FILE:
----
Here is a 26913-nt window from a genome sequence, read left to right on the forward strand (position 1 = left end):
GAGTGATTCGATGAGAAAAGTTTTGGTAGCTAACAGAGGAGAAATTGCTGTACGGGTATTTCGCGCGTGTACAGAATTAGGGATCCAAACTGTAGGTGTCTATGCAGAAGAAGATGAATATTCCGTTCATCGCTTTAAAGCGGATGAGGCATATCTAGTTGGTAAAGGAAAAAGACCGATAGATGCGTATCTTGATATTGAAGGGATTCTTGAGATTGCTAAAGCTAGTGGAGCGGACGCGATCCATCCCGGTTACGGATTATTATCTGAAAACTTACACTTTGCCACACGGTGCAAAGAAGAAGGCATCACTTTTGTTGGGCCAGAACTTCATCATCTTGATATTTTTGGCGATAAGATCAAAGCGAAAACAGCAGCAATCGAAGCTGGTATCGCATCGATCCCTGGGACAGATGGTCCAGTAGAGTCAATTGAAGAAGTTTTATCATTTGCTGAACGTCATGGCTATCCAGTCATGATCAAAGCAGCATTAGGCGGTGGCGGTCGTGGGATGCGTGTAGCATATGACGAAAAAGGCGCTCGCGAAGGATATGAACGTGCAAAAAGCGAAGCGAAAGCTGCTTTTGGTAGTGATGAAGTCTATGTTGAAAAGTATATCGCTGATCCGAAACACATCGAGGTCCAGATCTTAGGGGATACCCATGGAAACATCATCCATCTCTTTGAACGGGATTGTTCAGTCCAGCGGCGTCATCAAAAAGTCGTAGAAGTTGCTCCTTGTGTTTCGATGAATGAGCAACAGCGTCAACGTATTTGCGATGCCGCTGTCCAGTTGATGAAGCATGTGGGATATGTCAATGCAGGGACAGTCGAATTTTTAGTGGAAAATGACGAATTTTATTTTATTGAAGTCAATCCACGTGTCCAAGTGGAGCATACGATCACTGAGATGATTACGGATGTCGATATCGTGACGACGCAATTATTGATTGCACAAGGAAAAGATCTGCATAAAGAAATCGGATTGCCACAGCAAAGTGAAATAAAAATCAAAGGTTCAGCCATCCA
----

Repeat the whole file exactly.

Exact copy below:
Here is a 26913-nt window from a genome sequence, read left to right on the forward strand (position 1 = left end):
GAGTGATTCGATGAGAAAAGTTTTGGTAGCTAACAGAGGAGAAATTGCTGTACGGGTATTTCGCGCGTGTACAGAATTAGGGATCCAAACTGTAGGTGTCTATGCAGAAGAAGATGAATATTCCGTTCATCGCTTTAAAGCGGATGAGGCATATCTAGTTGGTAAAGGAAAAAGACCGATAGATGCGTATCTTGATATTGAAGGGATTCTTGAGATTGCTAAAGCTAGTGGAGCGGACGCGATCCATCCCGGTTACGGATTATTATCTGAAAACTTACACTTTGCCACACGGTGCAAAGAAGAAGGCATCACTTTTGTTGGGCCAGAACTTCATCATCTTGATATTTTTGGCGATAAGATCAAAGCGAAAACAGCAGCAATCGAAGCTGGTATCGCATCGATCCCTGGGACAGATGGTCCAGTAGAGTCAATTGAAGAAGTTTTATCATTTGCTGAACGTCATGGCTATCCAGTCATGATCAAAGCAGCATTAGGCGGTGGCGGTCGTGGGATGCGTGTAGCATATGACGAAAAAGGCGCTCGCGAAGGATATGAACGTGCAAAAAGCGAAGCGAAAGCTGCTTTTGGTAGTGATGAAGTCTATGTTGAAAAGTATATCGCTGATCCGAAACACATCGAGGTCCAGATCTTAGGGGATACCCATGGAAACATCATCCATCTCTTTGAACGGGATTGTTCAGTCCAGCGGCGTCATCAAAAAGTCGTAGAAGTTGCTCCTTGTGTTTCGATGAATGAGCAACAGCGTCAACGTATTTGCGATGCCGCTGTCCAGTTGATGAAGCATGTGGGATATGTCAATGCAGGGACAGTCGAATTTTTAGTGGAAAATGACGAATTTTATTTTATTGAAGTCAATCCACGTGTCCAAGTGGAGCATACGATCACTGAGATGATTACGGATGTCGATATCGTGACGACGCAATTATTGATTGCACAAGGAAAAGATCTGCATAAAGAAATCGGATTGCCACAGCAAAGTGAAATAAAAATCAAAGGTTCAGCCATCCA